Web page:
As the Sunshine State endures the worst hurricane season in a century, some Florida merchants are also weathering a manmade gale: charges of so-called “price gouging.”
There are thousands of such accusations, and, egged on by media everywhere, Florida’s political leaders promise to punish anyone soaking
But that idea’s all wet. It’s the criminalization of price hikes — not the hikes themselves — that’s immoral.
The moral premise behind price-gouging laws is summed up in the altruistic injunction, “People before profits” — as if merchants aren’t people.
What this “ethical” position really boils down to, then, is that the needs and desires of some people (consumers) trump the needs and desires of other people (businessmen) and that in a pinch government should sacrifice the latter to the former.
Little, however, could be more inimical to American’s founding premise — that each of us owns his own life, liberty, and property. That moral ideal doesn’t just fly out the window when the wind picks up. Hurricane or not, it’s wrong for the government to tell someone what he can and can’t charge for goods he owns or services he provides.
Notice that while no one condemns a buyer wanting more for his money, not so a seller wanting more for his goods. He’s “greedy” and “just out to
make a buck.”
But since money’s simply a medium of exchange, it makes no sense to regard one who trades consumer goods for money as somehow less virtuous than one who trades money for consumer goods.
Perhaps some of this prejudice against businessmen stems from the misconception that prices are arbitrary. Not so. As the great economist Carl Menger showed in his classic “Principles of Economics,” “[T]he price of a good is a consequence of its value to economizing men, and the magnitude of its price is always determined by the magnitude of its value.”
Since prices result from traders’ value-judgments, doesn’t it stand to reason that if relevant facts change – such as a hurricane coming to town — that evaluations of a good’s worth might change too?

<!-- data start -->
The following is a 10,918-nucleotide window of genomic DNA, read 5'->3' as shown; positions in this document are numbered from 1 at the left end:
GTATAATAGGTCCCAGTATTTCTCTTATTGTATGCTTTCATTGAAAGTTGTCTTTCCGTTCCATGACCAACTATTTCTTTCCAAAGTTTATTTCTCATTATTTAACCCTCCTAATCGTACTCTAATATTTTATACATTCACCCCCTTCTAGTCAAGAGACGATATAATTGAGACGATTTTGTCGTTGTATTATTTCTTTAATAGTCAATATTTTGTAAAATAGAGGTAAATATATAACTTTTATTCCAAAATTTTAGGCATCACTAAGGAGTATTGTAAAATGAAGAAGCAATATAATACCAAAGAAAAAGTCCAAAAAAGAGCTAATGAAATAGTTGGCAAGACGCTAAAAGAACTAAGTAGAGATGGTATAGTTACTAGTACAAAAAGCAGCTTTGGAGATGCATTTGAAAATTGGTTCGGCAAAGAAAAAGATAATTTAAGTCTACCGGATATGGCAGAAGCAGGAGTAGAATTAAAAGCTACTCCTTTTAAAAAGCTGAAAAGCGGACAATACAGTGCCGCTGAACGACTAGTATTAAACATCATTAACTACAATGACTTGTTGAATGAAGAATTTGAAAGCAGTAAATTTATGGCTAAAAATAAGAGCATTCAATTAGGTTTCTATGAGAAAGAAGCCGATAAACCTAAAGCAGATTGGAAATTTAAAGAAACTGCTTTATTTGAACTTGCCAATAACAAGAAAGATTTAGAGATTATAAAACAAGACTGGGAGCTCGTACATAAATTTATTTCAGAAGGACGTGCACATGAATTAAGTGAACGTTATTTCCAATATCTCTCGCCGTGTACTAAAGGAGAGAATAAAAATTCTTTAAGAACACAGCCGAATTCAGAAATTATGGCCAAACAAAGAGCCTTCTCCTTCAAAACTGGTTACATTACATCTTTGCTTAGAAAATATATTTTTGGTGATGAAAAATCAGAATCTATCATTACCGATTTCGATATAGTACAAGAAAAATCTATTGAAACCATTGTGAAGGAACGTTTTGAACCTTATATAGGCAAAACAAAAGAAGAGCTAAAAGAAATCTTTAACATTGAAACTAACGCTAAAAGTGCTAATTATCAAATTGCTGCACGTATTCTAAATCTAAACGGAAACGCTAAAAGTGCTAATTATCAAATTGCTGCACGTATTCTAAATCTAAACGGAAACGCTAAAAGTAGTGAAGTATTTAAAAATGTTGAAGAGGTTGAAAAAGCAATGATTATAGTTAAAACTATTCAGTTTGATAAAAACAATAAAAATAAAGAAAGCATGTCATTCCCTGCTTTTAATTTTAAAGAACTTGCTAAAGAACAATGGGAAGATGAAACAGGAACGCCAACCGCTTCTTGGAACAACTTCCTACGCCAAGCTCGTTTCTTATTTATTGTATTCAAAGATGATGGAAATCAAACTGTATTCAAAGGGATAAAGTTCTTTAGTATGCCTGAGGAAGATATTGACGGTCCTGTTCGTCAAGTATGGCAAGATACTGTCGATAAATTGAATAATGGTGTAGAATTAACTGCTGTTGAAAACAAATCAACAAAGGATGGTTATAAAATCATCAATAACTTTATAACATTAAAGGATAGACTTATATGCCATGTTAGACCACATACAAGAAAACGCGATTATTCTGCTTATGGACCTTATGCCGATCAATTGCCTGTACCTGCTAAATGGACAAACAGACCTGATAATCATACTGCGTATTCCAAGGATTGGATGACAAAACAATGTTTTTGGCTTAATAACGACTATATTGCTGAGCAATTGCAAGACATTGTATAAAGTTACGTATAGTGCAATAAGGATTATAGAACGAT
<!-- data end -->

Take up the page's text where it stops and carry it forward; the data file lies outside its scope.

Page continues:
Laws impeding price-increases, then, prevent individuals from acting on their reality-based appraisals. Therefore it’s such laws — and not market prices — that wear the mantle “arbitrary.”
Forbidding merchants from raising prices is also counterproductive in a very down-to-earth way.
Those living in a hurricane’s path or wake, for example, suddenly need, or need more, bottled water, ice, flashlight batteries, plywood, gasoline, and the like. And as demand outstrips on-hand supply, prices — if government doesn’t intervene — rise.
The high prices oblige consumers to economize. Artificially low prices, by contrast, invite hoarding and frivolous buying, emptying shelves sooner. For instance, someone able or willing to purchase only 10 jugs of water at a “gouged” price might’ve bought 30 if the price were “normal,” leaving less for others customers.
A price jump serves another vital role. It sends a signal shooting through the economic system that instantly captures businessmen’s attention. It screams to them of profit opportunities. It motivates them to step-up production of the relevant goods and/or to divert existing supplies from less-profitable locales (where demand’s lower).
The result is exactly what every humanitarian ought to cheer: more goods where most needed — and consequential price drops as demand is met.
Interventionist policies dampen this process.
There are two possible motives for getting goods into high-demand areas: charity or profit. By thwarting the latter, more people are left at the mercy of the former. Why stymie one of the two reasons for getting supplies into the hands of those who need them?
Any way you slice it, there’s no rational basis for price-gouging laws.